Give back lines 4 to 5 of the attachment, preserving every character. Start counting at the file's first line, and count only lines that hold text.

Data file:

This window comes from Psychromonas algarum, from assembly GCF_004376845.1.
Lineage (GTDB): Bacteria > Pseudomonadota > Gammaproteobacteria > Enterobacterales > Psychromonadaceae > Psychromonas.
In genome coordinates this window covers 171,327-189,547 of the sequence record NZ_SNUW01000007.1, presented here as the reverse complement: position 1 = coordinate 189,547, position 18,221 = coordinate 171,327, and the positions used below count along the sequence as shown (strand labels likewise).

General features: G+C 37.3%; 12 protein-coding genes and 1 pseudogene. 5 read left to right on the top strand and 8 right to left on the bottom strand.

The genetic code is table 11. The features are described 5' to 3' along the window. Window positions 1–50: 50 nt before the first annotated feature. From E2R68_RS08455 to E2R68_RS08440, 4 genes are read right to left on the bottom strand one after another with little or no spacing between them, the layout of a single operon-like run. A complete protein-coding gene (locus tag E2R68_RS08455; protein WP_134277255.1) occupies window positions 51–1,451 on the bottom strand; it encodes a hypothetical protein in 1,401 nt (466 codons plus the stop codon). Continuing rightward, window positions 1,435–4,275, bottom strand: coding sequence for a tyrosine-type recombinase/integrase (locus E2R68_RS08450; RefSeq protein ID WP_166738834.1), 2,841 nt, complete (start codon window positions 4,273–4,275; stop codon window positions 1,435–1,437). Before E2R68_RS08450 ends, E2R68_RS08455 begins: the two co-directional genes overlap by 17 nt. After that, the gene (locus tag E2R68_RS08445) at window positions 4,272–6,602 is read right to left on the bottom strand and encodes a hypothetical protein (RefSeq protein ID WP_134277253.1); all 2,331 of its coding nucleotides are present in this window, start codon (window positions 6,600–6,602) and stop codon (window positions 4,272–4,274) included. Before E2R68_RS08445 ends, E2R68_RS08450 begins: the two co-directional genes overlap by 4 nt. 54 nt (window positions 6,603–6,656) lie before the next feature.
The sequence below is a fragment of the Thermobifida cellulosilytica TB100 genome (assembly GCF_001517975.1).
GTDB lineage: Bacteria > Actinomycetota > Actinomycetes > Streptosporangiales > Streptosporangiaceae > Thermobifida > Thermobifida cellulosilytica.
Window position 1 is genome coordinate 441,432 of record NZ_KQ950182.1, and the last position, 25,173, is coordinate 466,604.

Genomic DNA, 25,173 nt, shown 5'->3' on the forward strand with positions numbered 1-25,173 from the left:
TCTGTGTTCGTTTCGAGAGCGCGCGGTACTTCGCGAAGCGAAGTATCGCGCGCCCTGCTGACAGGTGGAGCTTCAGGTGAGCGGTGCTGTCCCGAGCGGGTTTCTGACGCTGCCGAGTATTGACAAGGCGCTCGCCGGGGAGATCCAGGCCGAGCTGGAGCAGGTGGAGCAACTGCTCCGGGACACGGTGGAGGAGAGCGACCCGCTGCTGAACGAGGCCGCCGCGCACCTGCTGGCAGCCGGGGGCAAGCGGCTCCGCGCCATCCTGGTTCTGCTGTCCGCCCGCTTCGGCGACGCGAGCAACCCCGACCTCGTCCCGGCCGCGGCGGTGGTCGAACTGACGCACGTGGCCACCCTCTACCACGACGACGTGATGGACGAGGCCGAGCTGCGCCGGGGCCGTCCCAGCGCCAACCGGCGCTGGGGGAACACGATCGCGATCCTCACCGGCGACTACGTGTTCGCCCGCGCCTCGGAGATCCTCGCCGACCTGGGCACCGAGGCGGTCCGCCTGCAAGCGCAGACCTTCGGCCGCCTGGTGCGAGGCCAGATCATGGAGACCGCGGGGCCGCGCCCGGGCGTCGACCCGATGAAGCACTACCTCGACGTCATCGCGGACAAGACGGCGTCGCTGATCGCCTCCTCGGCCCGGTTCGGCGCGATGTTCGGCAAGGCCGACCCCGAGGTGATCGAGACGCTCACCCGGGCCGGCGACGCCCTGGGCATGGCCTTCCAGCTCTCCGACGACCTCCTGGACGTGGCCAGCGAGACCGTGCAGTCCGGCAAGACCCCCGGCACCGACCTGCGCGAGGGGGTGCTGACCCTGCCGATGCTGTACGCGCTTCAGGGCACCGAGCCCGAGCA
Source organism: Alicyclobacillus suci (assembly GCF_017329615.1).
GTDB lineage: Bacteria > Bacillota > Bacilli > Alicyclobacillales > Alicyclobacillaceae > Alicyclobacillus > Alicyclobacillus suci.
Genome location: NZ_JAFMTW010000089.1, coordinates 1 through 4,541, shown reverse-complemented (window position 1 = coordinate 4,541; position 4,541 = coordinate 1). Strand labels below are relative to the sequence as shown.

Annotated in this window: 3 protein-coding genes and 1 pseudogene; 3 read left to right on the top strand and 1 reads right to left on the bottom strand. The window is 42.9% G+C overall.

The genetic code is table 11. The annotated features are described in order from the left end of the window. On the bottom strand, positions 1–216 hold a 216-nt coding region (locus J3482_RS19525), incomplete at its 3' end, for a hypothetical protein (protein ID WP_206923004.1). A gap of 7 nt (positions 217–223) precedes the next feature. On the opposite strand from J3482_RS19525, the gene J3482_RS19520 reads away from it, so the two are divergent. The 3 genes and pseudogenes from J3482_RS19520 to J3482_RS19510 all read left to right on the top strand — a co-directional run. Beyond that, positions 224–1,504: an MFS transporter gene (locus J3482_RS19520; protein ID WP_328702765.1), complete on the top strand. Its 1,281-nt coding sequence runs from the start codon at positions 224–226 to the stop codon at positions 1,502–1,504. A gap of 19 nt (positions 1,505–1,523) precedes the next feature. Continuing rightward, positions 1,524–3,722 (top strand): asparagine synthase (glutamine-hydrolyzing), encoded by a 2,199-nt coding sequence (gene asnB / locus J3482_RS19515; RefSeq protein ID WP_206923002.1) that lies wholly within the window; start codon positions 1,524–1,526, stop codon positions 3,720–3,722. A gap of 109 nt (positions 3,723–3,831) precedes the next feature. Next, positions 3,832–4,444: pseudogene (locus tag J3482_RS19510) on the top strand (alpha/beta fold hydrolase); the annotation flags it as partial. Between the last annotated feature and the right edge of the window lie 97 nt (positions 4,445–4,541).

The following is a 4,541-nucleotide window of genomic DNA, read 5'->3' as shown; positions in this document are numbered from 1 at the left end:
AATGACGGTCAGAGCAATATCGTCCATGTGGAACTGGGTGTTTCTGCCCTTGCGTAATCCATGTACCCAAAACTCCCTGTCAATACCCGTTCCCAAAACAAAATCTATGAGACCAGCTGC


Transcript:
General features: G+C 37.3%; 12 protein-coding genes and 1 pseudogene. 5 read left to right on the top strand and 8 right to left on the bottom strand.

The genetic code is table 11. The features are described 5' to 3' along the window. Window positions 1–50: 50 nt before the first annotated feature. From E2R68_RS08455 to E2R68_RS08440, 4 genes are read right to left on the bottom strand one after another with little or no spacing between them, the layout of a single operon-like run. A complete protein-coding gene (locus tag E2R68_RS08455; protein WP_134277255.1) occupies window positions 51–1,451 on the bottom strand; it encodes a hypothetical protein in 1,401 nt (466 codons plus the stop codon). Continuing rightward, window positions 1,435–4,275, bottom strand: coding sequence for a tyrosine-type recombinase/integrase (locus E2R68_RS08450; RefSeq protein ID WP_166738834.1), 2,841 nt, complete (start codon window positions 4,273–4,275; stop codon window positions 1,435–1,437). Before E2R68_RS08450 ends, E2R68_RS08455 begins: the two co-directional genes overlap by 17 nt. After that, the gene (locus tag E2R68_RS08445) at window positions 4,272–6,602 is read right to left on the bottom strand and encodes a hypothetical protein (RefSeq protein ID WP_134277253.1); all 2,331 of its coding nucleotides are present in this window, start codon (window positions 6,600–6,602) and stop codon (window positions 4,272–4,274) included. Before E2R68_RS08445 ends, E2R68_RS08450 begins: the two co-directional genes overlap by 4 nt. 54 nt (window positions 6,603–6,656) lie before the next feature.